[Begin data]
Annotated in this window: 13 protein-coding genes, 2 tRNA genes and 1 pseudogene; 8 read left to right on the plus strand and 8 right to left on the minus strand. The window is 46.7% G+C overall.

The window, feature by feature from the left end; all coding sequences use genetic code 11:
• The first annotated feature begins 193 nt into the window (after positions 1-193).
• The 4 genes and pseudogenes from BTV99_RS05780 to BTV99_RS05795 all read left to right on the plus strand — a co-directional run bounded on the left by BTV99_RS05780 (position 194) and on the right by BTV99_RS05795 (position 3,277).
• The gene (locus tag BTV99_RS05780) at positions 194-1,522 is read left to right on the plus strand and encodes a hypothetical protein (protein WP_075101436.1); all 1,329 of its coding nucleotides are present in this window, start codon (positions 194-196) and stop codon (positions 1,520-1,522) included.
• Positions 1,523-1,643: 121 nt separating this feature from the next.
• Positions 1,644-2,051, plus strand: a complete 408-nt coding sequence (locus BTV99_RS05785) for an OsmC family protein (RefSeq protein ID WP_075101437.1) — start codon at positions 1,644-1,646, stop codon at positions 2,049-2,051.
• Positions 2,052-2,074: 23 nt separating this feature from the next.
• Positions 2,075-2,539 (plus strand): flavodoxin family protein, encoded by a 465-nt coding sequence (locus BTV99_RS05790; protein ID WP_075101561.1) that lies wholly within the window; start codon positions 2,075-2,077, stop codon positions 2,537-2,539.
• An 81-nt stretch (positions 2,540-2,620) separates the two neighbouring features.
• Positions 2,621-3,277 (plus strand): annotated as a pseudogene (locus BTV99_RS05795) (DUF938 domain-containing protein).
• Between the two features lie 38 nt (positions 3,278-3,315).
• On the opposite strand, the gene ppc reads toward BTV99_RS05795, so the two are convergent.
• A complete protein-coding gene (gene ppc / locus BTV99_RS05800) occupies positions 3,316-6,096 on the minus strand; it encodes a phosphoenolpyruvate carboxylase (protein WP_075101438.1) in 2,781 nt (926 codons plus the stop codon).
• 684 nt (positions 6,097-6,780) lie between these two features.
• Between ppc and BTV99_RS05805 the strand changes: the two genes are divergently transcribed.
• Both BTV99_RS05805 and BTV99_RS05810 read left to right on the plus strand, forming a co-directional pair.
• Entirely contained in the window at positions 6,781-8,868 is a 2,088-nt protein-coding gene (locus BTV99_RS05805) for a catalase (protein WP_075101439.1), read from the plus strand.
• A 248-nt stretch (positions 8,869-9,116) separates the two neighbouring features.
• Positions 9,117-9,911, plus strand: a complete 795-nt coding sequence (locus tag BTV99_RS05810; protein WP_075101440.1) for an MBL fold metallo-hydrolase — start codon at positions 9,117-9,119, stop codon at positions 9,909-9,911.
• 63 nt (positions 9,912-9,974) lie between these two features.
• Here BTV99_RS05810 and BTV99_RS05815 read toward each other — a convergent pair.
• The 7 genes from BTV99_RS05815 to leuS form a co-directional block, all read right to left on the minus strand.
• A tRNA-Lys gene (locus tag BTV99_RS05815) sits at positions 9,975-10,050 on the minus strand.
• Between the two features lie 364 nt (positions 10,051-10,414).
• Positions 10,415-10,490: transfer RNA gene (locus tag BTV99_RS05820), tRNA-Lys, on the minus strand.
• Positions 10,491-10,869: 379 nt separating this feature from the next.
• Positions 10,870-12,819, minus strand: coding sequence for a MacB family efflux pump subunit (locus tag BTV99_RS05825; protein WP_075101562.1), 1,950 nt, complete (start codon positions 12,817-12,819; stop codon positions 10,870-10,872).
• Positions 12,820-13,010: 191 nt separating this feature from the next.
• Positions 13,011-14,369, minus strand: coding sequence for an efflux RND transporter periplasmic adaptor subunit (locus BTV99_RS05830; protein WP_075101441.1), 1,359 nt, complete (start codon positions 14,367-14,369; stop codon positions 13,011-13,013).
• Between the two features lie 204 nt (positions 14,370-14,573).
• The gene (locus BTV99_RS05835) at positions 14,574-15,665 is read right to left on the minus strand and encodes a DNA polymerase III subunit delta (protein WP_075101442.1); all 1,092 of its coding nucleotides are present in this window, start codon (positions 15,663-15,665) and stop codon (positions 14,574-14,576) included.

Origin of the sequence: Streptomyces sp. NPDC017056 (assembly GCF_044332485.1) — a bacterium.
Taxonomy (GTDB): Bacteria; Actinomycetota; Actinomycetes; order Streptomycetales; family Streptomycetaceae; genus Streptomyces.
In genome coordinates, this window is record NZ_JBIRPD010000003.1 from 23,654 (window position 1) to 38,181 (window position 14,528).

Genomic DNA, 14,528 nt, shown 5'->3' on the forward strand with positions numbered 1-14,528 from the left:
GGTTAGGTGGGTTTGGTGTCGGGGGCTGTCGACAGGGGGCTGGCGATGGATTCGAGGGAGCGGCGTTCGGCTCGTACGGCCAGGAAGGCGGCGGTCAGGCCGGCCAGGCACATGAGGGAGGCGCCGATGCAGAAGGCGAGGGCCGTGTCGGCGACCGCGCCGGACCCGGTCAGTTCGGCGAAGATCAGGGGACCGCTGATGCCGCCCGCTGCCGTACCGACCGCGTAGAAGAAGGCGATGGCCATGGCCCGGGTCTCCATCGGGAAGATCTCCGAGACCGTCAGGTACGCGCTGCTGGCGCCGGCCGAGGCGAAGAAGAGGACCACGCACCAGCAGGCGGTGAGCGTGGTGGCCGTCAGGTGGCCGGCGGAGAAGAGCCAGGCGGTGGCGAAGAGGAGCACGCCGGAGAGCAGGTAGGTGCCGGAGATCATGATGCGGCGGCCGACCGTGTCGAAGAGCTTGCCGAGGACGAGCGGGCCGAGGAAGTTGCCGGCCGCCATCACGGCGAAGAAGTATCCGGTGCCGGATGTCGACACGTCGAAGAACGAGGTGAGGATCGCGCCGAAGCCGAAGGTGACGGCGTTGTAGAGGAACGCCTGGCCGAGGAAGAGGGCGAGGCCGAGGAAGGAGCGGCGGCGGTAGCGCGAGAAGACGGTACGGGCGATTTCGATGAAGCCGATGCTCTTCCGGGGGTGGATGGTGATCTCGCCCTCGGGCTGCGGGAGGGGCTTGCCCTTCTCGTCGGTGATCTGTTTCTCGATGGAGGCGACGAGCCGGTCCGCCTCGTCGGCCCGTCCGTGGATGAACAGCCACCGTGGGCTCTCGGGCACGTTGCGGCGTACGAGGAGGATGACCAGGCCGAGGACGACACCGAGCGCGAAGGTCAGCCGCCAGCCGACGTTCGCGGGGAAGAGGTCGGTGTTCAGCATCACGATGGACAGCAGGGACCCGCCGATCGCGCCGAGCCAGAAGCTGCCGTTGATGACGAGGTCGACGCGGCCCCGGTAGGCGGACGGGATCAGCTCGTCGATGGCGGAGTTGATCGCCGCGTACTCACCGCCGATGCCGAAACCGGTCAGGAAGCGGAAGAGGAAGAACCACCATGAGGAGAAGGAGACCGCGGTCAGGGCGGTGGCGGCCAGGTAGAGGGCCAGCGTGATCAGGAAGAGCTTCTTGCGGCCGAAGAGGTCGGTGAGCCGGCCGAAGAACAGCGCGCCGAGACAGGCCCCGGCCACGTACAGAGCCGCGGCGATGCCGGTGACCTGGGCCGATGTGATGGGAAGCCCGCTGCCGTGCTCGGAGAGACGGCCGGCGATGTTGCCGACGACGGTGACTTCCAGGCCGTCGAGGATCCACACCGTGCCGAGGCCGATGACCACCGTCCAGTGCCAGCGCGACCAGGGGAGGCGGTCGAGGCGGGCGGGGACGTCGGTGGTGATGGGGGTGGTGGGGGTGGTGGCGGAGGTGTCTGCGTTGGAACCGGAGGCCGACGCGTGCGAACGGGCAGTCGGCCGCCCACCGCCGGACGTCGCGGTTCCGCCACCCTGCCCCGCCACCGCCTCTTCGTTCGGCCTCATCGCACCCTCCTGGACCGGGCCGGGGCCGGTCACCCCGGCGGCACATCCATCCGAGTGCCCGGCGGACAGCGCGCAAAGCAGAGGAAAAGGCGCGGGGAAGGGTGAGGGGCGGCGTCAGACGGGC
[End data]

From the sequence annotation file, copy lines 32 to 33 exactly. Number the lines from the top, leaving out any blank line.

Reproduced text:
• The gene (locus BTV99_RS05835) at positions 14,574-15,665 is read right to left on the minus strand and encodes a DNA polymerase III subunit delta (protein WP_075101442.1); all 1,092 of its coding nucleotides are present in this window, start codon (positions 15,663-15,665) and stop codon (positions 14,574-14,576) included.

Origin of the sequence: Streptomyces sp. NPDC017056 (assembly GCF_044332485.1) — a bacterium.